Elizabeth Arden – Elizabeth Arden (1884-1966)
In an age when it was rare for women to wear make-up or run a business, Canadian Elizabeth Arden opened her first spa in Fifth Avenue, New York, in 1910, hiring chemists to develop her skincare products. By 1922, the company became one of the first global brands, and in 1946, Arden was the first woman on the cover of Time magazine.
At the time of her death in 1966, more than 100 Elizabeth Arden Salons were in business worldwide. The company was sold in 1971 for $38 million. Still going strong, the brand took $1.238 billion in revenues in 2012.
Coco Chanel – Coco Chanel (1883-1971)
From an inauspicious start, raised in a Catholic orphanage where she learned to be a seamstress, Chanel went on to become one of the world's best-known fashion designers. She opened her first millinery store in Paris in 1910, according to The Biography Channel, and by the 1920s was known as a style icon.
In 1922, she launched her most famous fragrance Chanel No. 5, which remains a a favorite for millions of women. Chanel worked up until her death in the Ritz Hotel at the age of 88, and her name is still carried on fashion, fragrances, jewelery and watches.
Joyce Chen – Joyce Chen (1917-1994)
Chinese restaurants were still a rarity in the United States when Joyce Chen opened her hugely successful restaurant in 1958 in Massachusetts. Chen, who had left China with her husband in 1949, is credited with introducing Americans to Mandarin food through her PBS series "Joyce Chen Cooks" and several cookbooks.
She developed a flat bottom wok and her name still appears on a range of kitchenware through a business run by her son. Her business was worth $9 million in its heyday.
Carrie Smith – Carrie Crawford Smith (1877-1954)
Shortly after moving from Tennessee to Illinois, Carrie Crawford Smith, an African American woman, set up an employment agency to help find work for the huge number of black migrants who were moving from the South to the North.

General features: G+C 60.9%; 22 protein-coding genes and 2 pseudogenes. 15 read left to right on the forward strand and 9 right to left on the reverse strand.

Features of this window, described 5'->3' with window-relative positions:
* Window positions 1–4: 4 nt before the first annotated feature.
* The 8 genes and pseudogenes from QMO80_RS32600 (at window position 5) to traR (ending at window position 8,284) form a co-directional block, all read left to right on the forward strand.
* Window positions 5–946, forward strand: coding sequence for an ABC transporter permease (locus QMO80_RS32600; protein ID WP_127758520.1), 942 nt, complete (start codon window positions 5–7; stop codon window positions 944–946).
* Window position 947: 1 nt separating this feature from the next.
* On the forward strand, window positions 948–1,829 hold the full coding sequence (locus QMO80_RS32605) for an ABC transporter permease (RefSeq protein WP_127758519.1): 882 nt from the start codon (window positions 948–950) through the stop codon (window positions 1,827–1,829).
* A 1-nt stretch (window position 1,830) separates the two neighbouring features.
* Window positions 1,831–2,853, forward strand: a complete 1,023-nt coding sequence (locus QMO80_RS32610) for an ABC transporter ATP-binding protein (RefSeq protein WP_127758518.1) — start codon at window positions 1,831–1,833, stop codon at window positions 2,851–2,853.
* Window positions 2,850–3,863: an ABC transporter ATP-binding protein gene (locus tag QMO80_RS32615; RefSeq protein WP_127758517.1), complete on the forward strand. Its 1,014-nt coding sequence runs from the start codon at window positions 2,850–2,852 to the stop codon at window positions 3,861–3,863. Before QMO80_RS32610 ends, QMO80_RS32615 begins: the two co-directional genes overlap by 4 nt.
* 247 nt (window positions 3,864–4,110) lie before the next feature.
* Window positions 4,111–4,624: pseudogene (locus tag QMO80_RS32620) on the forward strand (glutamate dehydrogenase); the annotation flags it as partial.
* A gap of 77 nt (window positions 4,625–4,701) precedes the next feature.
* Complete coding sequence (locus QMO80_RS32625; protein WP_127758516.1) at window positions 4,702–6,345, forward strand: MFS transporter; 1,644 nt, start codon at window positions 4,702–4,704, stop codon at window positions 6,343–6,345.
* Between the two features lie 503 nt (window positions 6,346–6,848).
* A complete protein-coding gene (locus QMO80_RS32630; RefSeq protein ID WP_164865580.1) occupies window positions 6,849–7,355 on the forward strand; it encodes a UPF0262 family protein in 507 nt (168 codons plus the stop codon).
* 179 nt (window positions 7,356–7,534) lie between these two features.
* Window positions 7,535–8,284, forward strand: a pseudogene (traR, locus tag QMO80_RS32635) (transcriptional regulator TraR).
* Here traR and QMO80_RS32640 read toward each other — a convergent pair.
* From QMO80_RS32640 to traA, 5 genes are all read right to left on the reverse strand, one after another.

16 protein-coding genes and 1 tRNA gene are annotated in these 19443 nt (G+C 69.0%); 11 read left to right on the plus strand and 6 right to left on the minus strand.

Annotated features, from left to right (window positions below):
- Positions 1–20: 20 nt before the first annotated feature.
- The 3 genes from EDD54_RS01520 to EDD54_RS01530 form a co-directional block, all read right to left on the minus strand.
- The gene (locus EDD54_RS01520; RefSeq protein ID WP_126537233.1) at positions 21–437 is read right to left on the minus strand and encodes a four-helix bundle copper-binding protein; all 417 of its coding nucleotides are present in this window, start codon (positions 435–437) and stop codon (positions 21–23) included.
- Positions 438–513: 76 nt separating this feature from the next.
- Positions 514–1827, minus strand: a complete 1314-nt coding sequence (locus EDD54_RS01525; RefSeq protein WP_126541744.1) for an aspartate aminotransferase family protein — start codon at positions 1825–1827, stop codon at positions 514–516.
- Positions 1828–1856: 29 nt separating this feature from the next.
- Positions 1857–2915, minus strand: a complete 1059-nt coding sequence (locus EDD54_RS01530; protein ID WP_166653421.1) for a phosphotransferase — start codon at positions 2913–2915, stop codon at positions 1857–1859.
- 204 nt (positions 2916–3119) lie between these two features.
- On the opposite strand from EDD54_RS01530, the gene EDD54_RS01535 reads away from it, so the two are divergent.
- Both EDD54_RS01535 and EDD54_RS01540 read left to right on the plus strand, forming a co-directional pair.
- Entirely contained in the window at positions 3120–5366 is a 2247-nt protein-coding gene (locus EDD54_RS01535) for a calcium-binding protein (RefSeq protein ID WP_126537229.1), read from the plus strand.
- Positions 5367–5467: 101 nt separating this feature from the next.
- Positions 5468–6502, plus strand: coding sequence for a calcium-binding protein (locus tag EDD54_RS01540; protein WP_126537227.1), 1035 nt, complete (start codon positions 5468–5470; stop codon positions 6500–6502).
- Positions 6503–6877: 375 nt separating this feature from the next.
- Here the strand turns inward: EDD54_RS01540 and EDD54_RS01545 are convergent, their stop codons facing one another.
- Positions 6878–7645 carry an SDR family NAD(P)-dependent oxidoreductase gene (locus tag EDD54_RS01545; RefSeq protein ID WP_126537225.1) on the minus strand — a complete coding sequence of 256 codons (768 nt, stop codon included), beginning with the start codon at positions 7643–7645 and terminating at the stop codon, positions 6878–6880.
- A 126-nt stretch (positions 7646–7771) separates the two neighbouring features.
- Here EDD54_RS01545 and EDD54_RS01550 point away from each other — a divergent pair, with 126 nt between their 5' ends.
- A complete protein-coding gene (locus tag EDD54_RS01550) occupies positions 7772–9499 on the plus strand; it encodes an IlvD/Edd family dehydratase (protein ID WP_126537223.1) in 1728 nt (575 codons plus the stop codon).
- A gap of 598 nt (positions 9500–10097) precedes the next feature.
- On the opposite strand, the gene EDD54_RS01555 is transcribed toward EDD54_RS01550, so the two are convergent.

Her business helped both black and white clients, but mainly focused on African American domestic helpers. Smith's business was about more than just jobs -- she also saw her venture as a way to promote racial advancement and dignity.
Margaret Rudkin – Margaret Rudkin (1897-1967)
Rudkin began making stone-ground wheat at her family's farmhouse in Connecticut for her son, who suffered with asthma and food allergies. Soon her son's doctor, initially skeptical, was prescribing her bread to other patients and her husband was carrying loaves on the train to New York to be sold at specialist grocers.
By the end of 1939, Rudkin had sold more than a million loaves and featured in Reader's Digest. In 1940, she moved her business from her garage to its own factory, adding cookies to her range a decade later.
She sold the business to Campbell Soup for $28 million in 1961, and was the first woman to serve on Campbell's board of directors.
Anita Roddick – Anita Roddick (1942-2007)
The Body Shop
Environmental activist and entrepreneur Anita Roddick opened her first beauty products store in the English seaside town of Brighton in 1976 to create an income for herself and her two daughters while her husband was trekking across the Americas. She claimed she chose the color green simply to hide the mold on her first shop, but The Body Shop soon became known for its green ideal.
Former British Prime Minister Gordon Brown said when Roddick died of hepatitis C at the age of 64: "She campaigned for green issues for many years before it became fashionable to do so and inspired millions to the cause by bringing sustainable products to a mass market."
The Body Shop was sold to L'Oriel in 2006 for $988million, and now has 2,500 stores in more than 60 countries worldwide.
Cheung Yan – Cheung Yan (1957- )
In 2006, with a personal fortune of $3.4bn, Cheung Yan became the first woman to top China's annual Huran Report rich list, making her the richest self-made woman in the world. It was a fortune built entirely from paper.
Cheung, the daughter of a Chinese army officer, started her first paper recycling company in Hong Kong in 1985. After a stint in the United States shipping waste paper to China for recycling, Cheung returned to China and started Nine Dragons Paper, of which she is chairlady, with her husband.
Nine Dragons Paper now describes itself as the world's largest environmentally friendly paper manufacturer and, according to Forbes, has 18,000 full-time staff.
Jean Nidetch – Jean Nidetch (1923- )
Jean Nidetch, now 87, had failed with diets for many years and weighed 214lb when she went on a diet recommended by the New York Department of Health in 1961. Worried she might "cheat," she invited friends for coffee and asked if they'd like to join her in weekly meetings to discuss how they were getting on.
Within a year, Nidetch lost 72 pounds, which she never regained. To share her success, she opened her first Weight Watchers in New York in 1963 and a year later began franchising the concept. Nidetch sold the company to Heinz in 1978 for $1 billion.
The company now estimates that more than one million people around the world attend a weekly Weight Watchers meeting. This week, Nidetch's granddaughter, Heather (pictured above) helped celebrate Weight Watchers 50th anniversary with a dedication to the company's founder.